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Editorials/Opinions Analysis For UPSC 25 July 2023

Editorials/Opinions Analysis For UPSC 25 July 2023


  1. The crucial oil reservoir of India
  2. India is graded incorrectly

The crucial oil reservoir of India


A government-owned engineering company is examining the salt caverns in Rajasthan to determine whether strategic petroleum reserves may be produced there.

Relevance –

GS Paper 1 – Geography – Natural resources,

GS Paper 3 – Energy

Mains Question

What exactly do you mean by “strategic petroleum reserve”? Why do governments maintain enormous oil reserves? Discussions regarding India’s capability to hold these reserves.  (150 Words)

Global strategic petroleum reserve

  • The price of a product is decided by the demand-supply chain in the age of globalisation, which is what the global strategic petroleum reserve is. Because of the interconnectedness of the world’s oil markets, disturbances in one region are likely to have an impact on prices over a much wider region.
  • Countries with reserves might enhance the amount of oil on hand in the case of a significant disruption caused by politics or a natural calamity by releasing a portion of their supplies. The increased supply would restrain the price rises brought on by the catastrophe.
  • According to an agreement among IEA members, every nation that does not export more reserves than it imports is required to keep reserves equal to its average annual imports of crude oil for 90 days.

Strategic Oil reserves of India

  • The endeavour to develop adequate emergency stocks along the lines of the reserves that the US and its Western allies established following the first oil crisis of the 1970s is represented by India’s strategic oil reserves.
  • In order to meet the government’s goal of expanding the nation’s capacity for strategic oil storage, the government-owned engineering consultancy firm Engineers India (EIL) is researching the potential and viability of creating salt cavern-based strategic oil reserves in Rajasthan.
  • India might obtain the country’s first oil storage facility built inside a salt cavern if the plan is realised. The three strategic oil storage facilities that are now in use by the nation are located in the states of Andhra Pradesh, Mangaluru, and Padur.
  • To counteract significant supply interruptions in the global supply chain, nations build strategic crude oil reserves. India, the third-largest consumer of oil in the world, imports more than 85% of what it needs, therefore strategic petroleum reserves (SPR) could assist maintain energy security and availability in times of emergency or disruption in the world’s supply.
  • The current SPR capacity of India is 5.33 million tonnes, or roughly 39 million barrels of crude, which can supply the country’s needs for 9.5 days. At Chandikhol in Odisha (4 million tonnes) and Padur (2.5 million tonnes), the nation is currently enlarging its SPR capacity by a total of 6.5 million tonnes.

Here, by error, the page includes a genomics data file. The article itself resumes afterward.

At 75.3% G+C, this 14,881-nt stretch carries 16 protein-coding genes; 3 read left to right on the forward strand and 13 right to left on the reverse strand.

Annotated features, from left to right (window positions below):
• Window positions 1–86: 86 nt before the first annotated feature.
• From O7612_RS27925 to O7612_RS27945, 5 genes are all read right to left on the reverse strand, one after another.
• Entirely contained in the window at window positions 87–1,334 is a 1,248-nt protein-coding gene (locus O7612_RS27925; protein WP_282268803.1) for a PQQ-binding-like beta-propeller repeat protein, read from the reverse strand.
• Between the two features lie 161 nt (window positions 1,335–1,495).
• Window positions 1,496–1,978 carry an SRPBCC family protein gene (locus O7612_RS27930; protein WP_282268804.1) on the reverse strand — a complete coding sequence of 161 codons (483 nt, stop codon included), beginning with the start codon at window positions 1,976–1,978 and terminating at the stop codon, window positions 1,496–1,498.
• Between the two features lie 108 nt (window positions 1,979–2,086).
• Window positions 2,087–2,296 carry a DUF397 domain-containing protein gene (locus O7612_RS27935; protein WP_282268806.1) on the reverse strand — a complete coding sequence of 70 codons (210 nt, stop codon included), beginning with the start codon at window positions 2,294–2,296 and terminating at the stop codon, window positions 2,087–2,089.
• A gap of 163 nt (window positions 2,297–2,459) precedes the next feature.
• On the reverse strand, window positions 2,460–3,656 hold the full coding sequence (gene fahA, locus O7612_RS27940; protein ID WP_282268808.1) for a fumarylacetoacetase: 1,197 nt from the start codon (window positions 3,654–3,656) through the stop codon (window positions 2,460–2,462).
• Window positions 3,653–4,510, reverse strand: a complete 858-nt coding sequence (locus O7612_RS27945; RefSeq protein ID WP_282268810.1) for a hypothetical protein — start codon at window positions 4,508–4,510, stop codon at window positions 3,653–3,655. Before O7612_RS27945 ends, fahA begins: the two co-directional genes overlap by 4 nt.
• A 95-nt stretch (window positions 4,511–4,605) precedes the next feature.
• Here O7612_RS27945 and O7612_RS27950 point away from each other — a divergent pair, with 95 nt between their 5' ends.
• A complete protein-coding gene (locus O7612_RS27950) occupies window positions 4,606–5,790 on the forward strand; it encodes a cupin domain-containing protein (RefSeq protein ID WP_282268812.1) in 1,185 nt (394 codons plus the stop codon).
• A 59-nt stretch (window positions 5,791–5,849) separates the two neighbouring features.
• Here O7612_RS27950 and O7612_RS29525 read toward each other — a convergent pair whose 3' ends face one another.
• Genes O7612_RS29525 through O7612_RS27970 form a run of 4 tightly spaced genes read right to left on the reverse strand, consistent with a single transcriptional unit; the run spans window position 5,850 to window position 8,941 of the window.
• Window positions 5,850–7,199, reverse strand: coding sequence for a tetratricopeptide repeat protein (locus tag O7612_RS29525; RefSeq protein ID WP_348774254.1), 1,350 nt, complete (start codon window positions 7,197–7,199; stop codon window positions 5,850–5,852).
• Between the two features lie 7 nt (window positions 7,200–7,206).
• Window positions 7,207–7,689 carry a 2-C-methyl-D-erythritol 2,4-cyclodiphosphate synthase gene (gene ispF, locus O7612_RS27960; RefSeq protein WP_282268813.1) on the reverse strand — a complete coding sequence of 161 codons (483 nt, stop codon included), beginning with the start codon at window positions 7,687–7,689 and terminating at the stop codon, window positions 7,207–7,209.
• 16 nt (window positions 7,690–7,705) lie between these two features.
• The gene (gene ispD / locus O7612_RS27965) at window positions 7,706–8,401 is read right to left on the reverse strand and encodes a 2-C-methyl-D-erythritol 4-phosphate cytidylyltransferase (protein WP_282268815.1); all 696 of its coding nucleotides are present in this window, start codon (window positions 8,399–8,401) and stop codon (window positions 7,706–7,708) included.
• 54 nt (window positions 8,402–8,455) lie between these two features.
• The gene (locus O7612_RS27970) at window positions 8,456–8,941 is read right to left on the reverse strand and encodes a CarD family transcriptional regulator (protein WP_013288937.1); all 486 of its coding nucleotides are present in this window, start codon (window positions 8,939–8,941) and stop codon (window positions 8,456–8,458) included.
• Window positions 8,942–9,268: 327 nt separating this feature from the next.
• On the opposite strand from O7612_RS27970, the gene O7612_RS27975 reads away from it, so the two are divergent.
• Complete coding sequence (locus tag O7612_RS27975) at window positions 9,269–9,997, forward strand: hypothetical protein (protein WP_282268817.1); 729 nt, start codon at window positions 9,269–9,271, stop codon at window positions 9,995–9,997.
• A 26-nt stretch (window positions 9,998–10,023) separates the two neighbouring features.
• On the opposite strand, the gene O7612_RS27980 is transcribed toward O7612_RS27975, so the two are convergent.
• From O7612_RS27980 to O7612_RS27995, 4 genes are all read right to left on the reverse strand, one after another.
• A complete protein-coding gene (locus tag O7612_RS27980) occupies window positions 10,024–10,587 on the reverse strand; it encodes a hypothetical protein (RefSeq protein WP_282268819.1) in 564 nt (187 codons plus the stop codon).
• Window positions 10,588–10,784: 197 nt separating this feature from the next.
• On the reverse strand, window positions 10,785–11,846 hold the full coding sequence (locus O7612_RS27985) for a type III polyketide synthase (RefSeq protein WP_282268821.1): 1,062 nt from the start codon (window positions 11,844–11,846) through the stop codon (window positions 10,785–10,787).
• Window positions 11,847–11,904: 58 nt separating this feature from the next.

• The Indian Strategic Petroleum Reserve (ISPRL), a special purpose company under the Petroleum Ministry, is responsible for managing India’s strategic oil reserves. As the project management consultant, EIL played a crucial role in establishing the nation’s current SPR.
  • Salt cavern-based storage, which is thought to be less expensive and labour- and cost-intensive than rock caverns, might add a new, crucial chapter to India’s SPR history.

Do You Know?

  • India has three strategically important oil deposits, located in the rock caves of Mangaluru, Padur, and Visakhapatnam.
  • The state of Rajasthan is chosen for the salt-based cavern petroleum oil reserve project due to its geological and infrastructure advantages and is regarded as an ideal location.

Rock vs. salt cavern reserves: which are more abundant?

  • In contrast to underground rock caverns, which are created through excavation, salt caverns are created using a method called solution mining, which entails pumping water into geological formations that contain significant salt deposits and dissolving the salt.
  • Crude oil can be stored in the area once brine (water with dissolved salt) has been pumped out of the deposit. Compared to creating excavated rock caverns, the procedure is easier, quicker, and less expensive.Oil storage facilities built in salt caverns are also naturally well-sealed and designed for quick injection and extraction of oil.
  • According to a report by the Massachusetts Institute of Technology’s (MIT) Environmental Solutions Initiative, this makes them a more desirable alternative than storing oil in other geological formations.